Scotus promotes giving back
Students at Scotus Central Catholic High School are expected to complete at least 110 hours of community service in order to graduate.
“To my knowledge, we’ve had everyone complete the requirement,” said Kelly Koranda, religion teacher and service coordinator of Living the Faith program at Scotus Central Catholic High School in Columbus.
Through the program, Koranda said she helps students meet their required hours annually. Students in seventh and eighth grades have to complete 15 hours each, while students in grades nine through 12 have to complete 20 hours annually. Koranda said the majority of students oftentimes exceed required hours prior to graduation.
Koranda said students have the option to volunteer for the community, school or churches, with the condition of allocating at least three hours to each category annually.
In the past, Koranda said students successfully met their requirements by attending summer service trips, volunteering throughout the year at nonprofit organizations, such as United Way and Simon House, as well as nursing homes and the Columbus Public Library.
“I think it’s important for the students and the community,” Koranda said. “Part of being a good member of society is being able to give back to the society and community you live in.”
Koranda said the program serves the community well with several individuals and nonprofit organizations reaching out seeking volunteers to help move or sort out donations.
“It works amazing,” said Lucy Lutjelusche, store manager and director at Simon House, a local nonprofit organization committed to helping those in need by supplying them with basic needs, which include clothing, toiletries, paper goods and diapers.
Last year, Lutjelusche said there was more than 250 local youth, with the majority consisting of Scotus students, who volunteered at Simon House. Throughout their experiences, volunteers learn the donation process, help sort donations, assist patrons by unloading items, steam clothing to ensure they are sanitary before hitting the racks and pick up leaves during the fall.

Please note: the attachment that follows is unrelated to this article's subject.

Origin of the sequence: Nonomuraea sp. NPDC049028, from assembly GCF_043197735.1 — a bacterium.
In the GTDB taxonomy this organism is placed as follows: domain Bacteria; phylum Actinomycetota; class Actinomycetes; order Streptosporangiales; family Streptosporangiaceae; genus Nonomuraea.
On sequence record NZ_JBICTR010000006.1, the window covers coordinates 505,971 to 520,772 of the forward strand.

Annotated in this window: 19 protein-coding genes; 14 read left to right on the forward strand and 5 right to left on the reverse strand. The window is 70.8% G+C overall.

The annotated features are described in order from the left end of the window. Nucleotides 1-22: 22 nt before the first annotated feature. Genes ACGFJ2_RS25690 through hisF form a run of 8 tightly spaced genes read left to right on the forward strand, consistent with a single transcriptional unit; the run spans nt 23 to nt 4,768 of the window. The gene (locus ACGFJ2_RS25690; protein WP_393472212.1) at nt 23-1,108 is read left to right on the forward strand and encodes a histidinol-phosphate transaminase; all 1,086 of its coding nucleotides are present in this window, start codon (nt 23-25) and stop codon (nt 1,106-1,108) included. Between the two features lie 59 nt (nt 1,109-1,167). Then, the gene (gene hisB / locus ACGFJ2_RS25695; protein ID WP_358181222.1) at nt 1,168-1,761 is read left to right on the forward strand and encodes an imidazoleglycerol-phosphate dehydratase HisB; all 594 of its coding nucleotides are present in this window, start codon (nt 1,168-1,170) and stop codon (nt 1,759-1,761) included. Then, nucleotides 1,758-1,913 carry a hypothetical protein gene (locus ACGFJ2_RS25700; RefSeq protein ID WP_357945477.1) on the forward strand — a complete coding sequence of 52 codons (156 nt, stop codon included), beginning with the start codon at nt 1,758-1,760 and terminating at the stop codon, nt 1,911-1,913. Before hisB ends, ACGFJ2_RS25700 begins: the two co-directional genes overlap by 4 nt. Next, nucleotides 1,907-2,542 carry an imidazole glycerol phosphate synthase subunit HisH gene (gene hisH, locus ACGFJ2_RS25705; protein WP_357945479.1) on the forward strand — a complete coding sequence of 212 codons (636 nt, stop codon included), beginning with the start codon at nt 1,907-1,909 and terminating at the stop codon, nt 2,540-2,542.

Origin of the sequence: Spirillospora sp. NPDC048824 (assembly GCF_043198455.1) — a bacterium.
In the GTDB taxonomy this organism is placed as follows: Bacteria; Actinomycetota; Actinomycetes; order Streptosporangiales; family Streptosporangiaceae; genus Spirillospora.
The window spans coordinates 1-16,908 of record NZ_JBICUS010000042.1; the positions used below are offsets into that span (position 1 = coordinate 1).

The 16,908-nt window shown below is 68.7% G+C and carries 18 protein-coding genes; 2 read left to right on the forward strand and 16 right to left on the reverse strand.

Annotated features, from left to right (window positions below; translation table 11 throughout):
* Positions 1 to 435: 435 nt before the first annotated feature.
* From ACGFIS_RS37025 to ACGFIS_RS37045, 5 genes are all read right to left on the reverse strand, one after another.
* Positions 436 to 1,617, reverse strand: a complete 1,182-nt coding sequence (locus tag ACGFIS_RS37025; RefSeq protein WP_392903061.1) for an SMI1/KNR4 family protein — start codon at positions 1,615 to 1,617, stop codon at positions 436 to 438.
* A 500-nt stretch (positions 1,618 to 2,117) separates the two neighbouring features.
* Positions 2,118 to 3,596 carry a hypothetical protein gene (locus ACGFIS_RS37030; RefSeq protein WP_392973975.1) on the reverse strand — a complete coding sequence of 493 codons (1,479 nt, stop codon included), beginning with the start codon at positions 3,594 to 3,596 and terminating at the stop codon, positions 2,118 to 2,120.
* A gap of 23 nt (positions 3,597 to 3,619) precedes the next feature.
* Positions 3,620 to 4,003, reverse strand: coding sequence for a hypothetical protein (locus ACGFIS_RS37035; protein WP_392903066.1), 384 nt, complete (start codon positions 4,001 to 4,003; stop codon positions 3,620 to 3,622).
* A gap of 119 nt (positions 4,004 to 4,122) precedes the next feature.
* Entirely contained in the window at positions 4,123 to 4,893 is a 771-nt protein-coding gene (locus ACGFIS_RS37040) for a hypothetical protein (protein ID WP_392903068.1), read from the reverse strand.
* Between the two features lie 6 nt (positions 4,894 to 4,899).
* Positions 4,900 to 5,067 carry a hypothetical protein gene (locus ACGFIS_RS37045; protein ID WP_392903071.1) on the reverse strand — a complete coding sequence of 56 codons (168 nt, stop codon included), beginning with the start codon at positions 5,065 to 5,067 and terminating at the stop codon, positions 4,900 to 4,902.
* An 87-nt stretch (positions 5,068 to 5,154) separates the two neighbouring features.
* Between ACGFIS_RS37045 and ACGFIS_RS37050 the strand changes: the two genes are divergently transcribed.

“Simon House wouldn’t be the Simon House today if it were not for our volunteers,” Lutjelusche said.
Since volunteers are oftentimes the backbones to many nonprofit organizations, Lutjelusche said the program helps bring awareness to local youth on the different resources available within the community. She said volunteers ensure establishments provide optimum service.
“We are supported by the community, so being able to give back is great,” Lutjelusche said.
With volunteers learning the ropes at Simon House, Lutjelusche said she hopes more youth will keep the organization in mind when they are wishing to donate items or volunteer.
The school also benefits from the program by having more volunteers help out during annual events like the Scotus Mothers Craft Boutique and its gala, which require a lot of manpower. Students can also accumulate service hours by tutoring students and helping teachers.
On top of keeping students active, Koranda said the program serves as a vehicle for them to live out and strengthen their faiths, in addition to passing along God’s message.
“Overall, it’s really something that we see as a mission as part of a Catholic school,” she said.
Natasya Ong is a reporter for The Columbus Telegram. Reach her via email at firstname.lastname@example.org.